N. Korea rattles nuclear saber amid high tensions over joint SK-US drills

Posted on : 2022-11-03 15:36 KST Modified on : 2022-11-03 15:36 KST
Some observers are predicting the possibility of additional military actions by the North continuing until Friday, when the Vigilant Storm drill is scheduled to end
A monitor in Seoul Station shows news reports of North Korea’s ballistic missile launch on Nov. 2. (Yonhap)
A monitor in Seoul Station shows news reports of North Korea’s ballistic missile launch on Nov. 2. (Yonhap)

In addition to North Korea’s launches of ballistic missiles toward international waters south of the Northern Limit Line (NLL) in the East Sea in response to joint military exercises by South Korea and the US, a member of its top military leadership has issued a statement threatening the use of nuclear weapons.

In a situation where South Korea finds itself obliged to respond to the North’s show of force, the possibility of a seventh nuclear test and other strategic provocations by Pyongyang is further ratcheting up military tensions on the Korean Peninsula.

As a direct reason for its missile launch activities, North Korea pointed to Vigilant Storm, the largest-ever joint air drills held by South Korea and the US. Running from Monday through Friday, the drills include around 240 military aircraft on both sides.

Following an Oct. 7 statement by its Defense Ministry spokesperson on South Korea-US joint maritime maneuvering exercises, North Korea issued three Korean People’s Army General Staff Department spokesperson’s statements on Oct. 14, 15, and 24. Meanwhile, it has ramped up its shows of military force in what it has described as a “response” to the South Korea-US exercises.

Now the military leadership has joined the fray, taking the North’s outcry to a new level of intensity.

In a press statement published Tuesday evening by the Korean Central News Agency (KCNA), Pak Jong-chon, the secretary of the Central Committee of the Workers’ Party of Korea (WPK), said, “The hostile forces' inordinate moves for military confrontation have created a grave situation on the Korean peninsula.”

Pak also said he considered Vigilant Storm to be “an aggressive and provocative military drill targeting the DPRK to the letter.”

Previously artillery bureau director and chief of the KPA General Staff Department, Pak is now in charge of military affairs for the WPK Central Committee. As a member of the political bureau’s presidium — which organizes and directs all WPK projects — and vice chairperson of the WPK Central Military Commission, Pak is seen as the top-ranked figure in the North Korean military hierarchy.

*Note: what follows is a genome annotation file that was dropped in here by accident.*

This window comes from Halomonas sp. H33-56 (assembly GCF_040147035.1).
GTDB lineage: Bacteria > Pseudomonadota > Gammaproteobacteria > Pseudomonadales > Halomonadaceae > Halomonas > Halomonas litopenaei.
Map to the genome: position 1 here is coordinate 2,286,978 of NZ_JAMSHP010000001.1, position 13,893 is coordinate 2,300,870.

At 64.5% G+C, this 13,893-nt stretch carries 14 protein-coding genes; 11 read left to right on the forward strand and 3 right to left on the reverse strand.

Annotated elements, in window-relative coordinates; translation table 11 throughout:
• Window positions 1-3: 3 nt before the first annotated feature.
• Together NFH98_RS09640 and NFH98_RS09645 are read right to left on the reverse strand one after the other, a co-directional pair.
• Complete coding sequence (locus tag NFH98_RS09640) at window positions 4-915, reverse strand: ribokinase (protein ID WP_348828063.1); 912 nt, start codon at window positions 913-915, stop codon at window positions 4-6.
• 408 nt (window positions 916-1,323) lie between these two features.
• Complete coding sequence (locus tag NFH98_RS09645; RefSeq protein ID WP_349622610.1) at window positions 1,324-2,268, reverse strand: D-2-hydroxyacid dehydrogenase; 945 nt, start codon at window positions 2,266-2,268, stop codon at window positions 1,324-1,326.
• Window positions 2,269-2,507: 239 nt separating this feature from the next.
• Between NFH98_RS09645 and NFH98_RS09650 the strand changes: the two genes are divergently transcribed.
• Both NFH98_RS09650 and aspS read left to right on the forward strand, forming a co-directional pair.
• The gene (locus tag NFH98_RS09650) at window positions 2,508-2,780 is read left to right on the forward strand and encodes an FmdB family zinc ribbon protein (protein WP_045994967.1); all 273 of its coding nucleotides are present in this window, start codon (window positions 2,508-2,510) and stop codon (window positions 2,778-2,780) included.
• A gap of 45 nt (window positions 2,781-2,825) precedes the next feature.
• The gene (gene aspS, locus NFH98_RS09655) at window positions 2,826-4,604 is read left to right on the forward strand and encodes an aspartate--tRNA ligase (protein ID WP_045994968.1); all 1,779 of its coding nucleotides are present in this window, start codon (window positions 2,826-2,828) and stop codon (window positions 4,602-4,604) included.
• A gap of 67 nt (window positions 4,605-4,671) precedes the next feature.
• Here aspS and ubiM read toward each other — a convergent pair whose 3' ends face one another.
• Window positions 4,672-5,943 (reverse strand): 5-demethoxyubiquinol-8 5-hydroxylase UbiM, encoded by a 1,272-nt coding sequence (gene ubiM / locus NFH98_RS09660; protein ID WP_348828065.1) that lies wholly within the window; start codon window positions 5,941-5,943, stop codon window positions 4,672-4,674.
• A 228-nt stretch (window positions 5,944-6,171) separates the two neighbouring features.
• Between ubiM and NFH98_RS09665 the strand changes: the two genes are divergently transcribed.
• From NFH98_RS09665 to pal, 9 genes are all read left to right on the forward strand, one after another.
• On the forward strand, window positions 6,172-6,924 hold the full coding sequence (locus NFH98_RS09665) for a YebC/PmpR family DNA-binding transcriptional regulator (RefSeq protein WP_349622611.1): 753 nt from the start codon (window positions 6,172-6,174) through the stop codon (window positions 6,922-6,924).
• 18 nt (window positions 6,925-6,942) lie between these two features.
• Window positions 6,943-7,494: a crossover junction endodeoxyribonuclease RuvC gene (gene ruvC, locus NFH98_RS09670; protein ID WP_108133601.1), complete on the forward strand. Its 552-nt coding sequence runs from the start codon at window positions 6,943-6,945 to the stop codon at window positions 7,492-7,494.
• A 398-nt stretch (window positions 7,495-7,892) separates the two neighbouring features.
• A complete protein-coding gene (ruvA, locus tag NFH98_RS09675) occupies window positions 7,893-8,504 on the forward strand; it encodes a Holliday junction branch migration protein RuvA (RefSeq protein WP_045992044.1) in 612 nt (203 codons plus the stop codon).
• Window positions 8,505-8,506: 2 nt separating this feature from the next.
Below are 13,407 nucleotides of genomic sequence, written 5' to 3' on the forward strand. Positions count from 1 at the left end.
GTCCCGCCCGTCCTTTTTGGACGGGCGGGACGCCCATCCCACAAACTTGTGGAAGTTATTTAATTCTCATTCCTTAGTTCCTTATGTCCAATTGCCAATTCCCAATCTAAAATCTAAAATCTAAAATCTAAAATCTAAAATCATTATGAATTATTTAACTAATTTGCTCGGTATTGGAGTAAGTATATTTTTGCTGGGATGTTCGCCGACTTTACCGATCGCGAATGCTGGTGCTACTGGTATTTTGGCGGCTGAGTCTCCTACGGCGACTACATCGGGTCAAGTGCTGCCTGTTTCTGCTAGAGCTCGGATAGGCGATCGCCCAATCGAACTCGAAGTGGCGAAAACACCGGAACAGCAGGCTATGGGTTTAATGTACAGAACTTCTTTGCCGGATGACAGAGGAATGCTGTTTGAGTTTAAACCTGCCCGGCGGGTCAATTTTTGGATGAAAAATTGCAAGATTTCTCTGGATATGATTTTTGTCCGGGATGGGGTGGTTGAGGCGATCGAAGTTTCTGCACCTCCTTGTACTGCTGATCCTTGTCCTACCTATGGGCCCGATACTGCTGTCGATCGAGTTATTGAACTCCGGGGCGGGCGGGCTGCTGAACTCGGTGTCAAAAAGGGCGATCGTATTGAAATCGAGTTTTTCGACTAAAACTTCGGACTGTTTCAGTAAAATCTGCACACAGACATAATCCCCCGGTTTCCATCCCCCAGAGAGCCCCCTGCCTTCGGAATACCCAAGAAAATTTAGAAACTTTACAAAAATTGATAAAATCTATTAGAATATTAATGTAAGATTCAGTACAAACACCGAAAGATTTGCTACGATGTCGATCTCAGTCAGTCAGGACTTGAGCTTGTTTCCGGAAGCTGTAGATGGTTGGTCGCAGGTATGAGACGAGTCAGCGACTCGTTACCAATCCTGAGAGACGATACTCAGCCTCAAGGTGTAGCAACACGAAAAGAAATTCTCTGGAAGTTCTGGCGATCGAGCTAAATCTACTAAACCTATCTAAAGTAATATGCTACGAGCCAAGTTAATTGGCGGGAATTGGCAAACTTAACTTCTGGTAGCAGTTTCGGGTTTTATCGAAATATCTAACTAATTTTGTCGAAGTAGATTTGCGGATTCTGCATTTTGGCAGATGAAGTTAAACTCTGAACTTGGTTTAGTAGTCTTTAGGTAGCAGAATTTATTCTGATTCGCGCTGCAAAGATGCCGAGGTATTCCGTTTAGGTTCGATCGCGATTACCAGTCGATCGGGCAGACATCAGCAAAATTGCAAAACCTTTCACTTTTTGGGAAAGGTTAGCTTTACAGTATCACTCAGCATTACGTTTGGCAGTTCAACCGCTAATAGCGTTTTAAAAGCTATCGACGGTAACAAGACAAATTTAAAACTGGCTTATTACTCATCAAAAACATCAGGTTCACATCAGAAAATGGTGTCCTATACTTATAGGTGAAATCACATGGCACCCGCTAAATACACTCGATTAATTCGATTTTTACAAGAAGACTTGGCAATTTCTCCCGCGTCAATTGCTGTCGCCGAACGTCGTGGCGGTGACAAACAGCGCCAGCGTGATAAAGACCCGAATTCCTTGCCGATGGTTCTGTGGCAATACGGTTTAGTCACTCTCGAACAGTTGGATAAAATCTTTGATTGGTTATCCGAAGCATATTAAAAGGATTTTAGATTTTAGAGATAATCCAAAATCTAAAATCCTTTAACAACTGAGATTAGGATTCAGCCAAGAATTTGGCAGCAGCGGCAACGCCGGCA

In his statement, Pak said, “The US Department of Defense adopted the ‘end’ of the DPRK's regime as a major target of its nuclear strategy, and the south Korean military warmongers [. . .] spouted such rubbish that if the DPRK uses nuke, its regime should be totally destroyed.”

“If the US and south Korea attempt to use armed forces against the DPRK without any fear, the special means of the DPRK's armed forces will carry out their strategic mission without delay,” he warned.

The “special means” is a reference to nuclear weapons. Indeed, Article 6-1 of a policy on nuclear forces adopted by the North Korean Supreme People’s Assembly on Sept. 8 allows for the use of nuclear weapons in cases where “an attack by nuclear weapons or other weapons of mass destruction was launched or drew near is judged.”

Article 5-2 also allows for the use of nuclear weapons when non-nuclear weapons states “join aggression or attack against the DPRK in collusion with other nuclear weapons states.” This is effectively a reference to joint military exercises by South Korea and the US.

“If a statement was issued in Pak Jong-chon’s name, this means that he is the one in charge of management and operation of the North’s nuclear weapons,” said University of North Korean Studies professor Koo Kab-woo.

“You can see this as the North applying the highest level of political pressure it can in the military realm,” he suggested.

With North Korea increasing the number and intensity of its military shows of force since the beginning of the year — as its “war of words” becomes even harsher — the crisis surrounding the Korean Peninsula has been steadily ramping up.

“The level of North Korea’s response to South Korea-US joint exercises has become much sterner than before,” said Kim Jung-sup, a vice president of research and education at the Sejong Institute who previously headed the Ministry of National Defense’s planning and coordination office.

“We could find ourselves in a so-called ‘stability-instability paradox’ scenario where North Korea becomes more aggressive in conventional military terms now that it feels confident in its nuclear deterrence capabilities,” he added.

Some observers are predicting the possibility of additional military actions by the North continuing until Friday, when Vigilant Storm is scheduled to end.

“It looks as though North Korea is going to continue intensifying its shows of force while it observes trends in the response from South Korea and the US,” said Kim Chang-su, a former Blue House secretary for unification.

“While it may not go as far as an all-out provocation, they’re going to try to show their military capabilities at the most threatening level that does not actually harm South Korean people or property,” he predicted.

By Jung In-hwan, staff reporter

Please direct questions or comments to [english@hani.co.kr]

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